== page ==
Qin Na (holde og kontrollere motstanderen)


The term “Qin Na”comprises all methods of joint dislocation taught in Chinese Martial Arts. Borrowed and improved by the Japanese, these methods are at the origin of Aikido. They are techniques using the properties of human joints. At the beginning we mostly work on the wrist.

Very efficient in self-defense, Qin Na demand practice and repetition in order to be easily and correctly used. Once learned, their use becomes almost instinctive. The great advantage of these techniques is that they work irrespectively of the body of the persons involved, since the physical force is not required for their efficiency.

Some history

Punches, kicks, projections and Qin Na cover the Chinese self-defense techniques (free hands). Qin Na are divided in four branches:

  • grabbing of the muscles (Fen Jin)
  • dislocating of the articulations (Cuo Jie)
  • stopping the energy from circulating (Bi Qi)
  • attacking the vital points (Dian Xue)

The Quin Na is incorporated in many Chinese styles. The techniques used can be summarized by some ‘key-words’. Among others, here are the most common:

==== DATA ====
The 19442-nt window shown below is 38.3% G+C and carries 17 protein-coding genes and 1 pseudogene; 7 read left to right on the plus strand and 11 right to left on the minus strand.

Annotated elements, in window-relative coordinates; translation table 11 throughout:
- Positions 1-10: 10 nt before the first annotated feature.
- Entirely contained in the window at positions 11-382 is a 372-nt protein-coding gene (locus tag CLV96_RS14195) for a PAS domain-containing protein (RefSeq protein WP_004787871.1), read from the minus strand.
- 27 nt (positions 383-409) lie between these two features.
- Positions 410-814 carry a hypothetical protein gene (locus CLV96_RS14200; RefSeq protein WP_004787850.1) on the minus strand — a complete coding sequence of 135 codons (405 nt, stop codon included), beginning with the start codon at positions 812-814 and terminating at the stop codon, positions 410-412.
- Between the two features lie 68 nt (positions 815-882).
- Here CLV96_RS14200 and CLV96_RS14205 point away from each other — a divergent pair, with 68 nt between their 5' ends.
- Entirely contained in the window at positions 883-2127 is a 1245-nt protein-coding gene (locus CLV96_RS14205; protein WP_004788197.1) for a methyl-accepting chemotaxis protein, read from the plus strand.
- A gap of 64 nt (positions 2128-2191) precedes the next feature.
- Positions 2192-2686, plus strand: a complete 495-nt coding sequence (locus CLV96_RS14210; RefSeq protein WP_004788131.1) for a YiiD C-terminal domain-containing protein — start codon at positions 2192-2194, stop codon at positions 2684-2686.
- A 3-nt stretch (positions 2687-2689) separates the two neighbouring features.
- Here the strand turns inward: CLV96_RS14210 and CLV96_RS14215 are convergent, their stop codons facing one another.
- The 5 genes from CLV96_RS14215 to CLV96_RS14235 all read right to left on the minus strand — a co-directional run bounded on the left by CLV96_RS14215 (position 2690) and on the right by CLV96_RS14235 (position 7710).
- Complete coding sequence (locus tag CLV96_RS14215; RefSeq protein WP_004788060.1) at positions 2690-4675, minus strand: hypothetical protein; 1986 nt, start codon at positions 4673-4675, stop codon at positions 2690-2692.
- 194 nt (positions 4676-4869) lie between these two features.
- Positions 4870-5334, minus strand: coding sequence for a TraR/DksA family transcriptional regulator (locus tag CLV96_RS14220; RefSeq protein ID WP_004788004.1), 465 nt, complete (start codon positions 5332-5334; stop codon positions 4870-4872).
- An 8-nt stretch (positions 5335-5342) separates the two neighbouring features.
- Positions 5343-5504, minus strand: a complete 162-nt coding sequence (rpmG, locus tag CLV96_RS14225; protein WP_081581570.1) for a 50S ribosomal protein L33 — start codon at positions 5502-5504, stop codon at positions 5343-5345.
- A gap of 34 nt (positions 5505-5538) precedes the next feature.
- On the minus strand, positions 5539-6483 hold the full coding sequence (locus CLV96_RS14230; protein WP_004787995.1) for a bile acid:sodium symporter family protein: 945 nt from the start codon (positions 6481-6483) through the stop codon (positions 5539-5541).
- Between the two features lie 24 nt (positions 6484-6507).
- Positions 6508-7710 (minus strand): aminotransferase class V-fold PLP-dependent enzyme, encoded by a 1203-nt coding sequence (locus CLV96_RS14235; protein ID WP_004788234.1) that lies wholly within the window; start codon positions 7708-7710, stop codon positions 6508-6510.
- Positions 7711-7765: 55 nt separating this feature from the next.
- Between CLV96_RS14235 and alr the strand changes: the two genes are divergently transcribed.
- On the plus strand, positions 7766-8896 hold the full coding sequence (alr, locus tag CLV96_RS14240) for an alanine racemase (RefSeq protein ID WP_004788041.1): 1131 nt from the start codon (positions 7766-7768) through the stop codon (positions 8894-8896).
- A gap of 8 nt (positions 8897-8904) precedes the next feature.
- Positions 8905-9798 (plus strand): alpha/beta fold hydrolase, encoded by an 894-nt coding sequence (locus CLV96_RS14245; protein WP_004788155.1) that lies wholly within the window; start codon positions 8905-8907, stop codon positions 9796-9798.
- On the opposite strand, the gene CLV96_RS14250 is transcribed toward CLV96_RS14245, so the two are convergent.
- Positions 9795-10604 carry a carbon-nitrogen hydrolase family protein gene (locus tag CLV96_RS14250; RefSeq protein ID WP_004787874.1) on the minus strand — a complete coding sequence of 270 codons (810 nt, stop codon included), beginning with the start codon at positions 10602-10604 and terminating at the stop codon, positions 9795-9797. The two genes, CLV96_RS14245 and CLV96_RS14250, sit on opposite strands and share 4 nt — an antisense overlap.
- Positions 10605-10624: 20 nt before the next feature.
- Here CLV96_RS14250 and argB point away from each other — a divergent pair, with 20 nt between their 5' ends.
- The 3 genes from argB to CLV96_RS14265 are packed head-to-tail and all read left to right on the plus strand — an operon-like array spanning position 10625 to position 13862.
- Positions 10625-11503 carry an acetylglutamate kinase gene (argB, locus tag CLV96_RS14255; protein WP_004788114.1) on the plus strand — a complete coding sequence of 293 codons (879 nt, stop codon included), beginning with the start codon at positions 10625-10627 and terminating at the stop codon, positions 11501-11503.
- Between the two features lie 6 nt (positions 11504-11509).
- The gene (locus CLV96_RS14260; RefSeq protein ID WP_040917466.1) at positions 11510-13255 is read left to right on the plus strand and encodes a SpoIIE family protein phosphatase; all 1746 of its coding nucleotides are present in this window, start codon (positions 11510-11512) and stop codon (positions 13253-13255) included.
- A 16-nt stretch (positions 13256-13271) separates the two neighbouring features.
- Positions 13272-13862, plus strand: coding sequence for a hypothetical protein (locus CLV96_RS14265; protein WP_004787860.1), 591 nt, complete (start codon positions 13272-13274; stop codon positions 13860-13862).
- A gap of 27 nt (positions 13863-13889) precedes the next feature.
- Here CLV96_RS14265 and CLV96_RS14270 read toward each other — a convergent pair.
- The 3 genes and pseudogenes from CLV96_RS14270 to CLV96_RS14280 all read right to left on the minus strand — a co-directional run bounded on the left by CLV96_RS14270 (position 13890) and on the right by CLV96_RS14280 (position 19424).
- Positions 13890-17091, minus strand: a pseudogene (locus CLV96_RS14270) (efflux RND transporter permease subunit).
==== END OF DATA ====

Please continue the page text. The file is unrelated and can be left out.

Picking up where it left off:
• Na (‘grab’), grasp with one hand the arm or the leg of the opponent
  • Chan (‘roll up’), with both hands wind up the wrist of the opponent in order to bend his arm
  • Bei (‘back’), bend his arm against his back
  • Ya (‘push’), push on one articulation
  • Deng (‘push with the foot’), press with your foot the arm of the opponent for better upholding
  • Suo (‘block’), immobilize or strangle the opponent
  • Fen (‘separate’), disjoin the fingers of the opponent
  • Kou (‘pick’), with the fingers, attack the nose, eyes or cheek for pinching out or pulling off
  • Tuo (‘lift’), press an articulation by lifting it
  • Dian (‘attack the vital points’)


techniqueqinnaDislocating technique on the wrist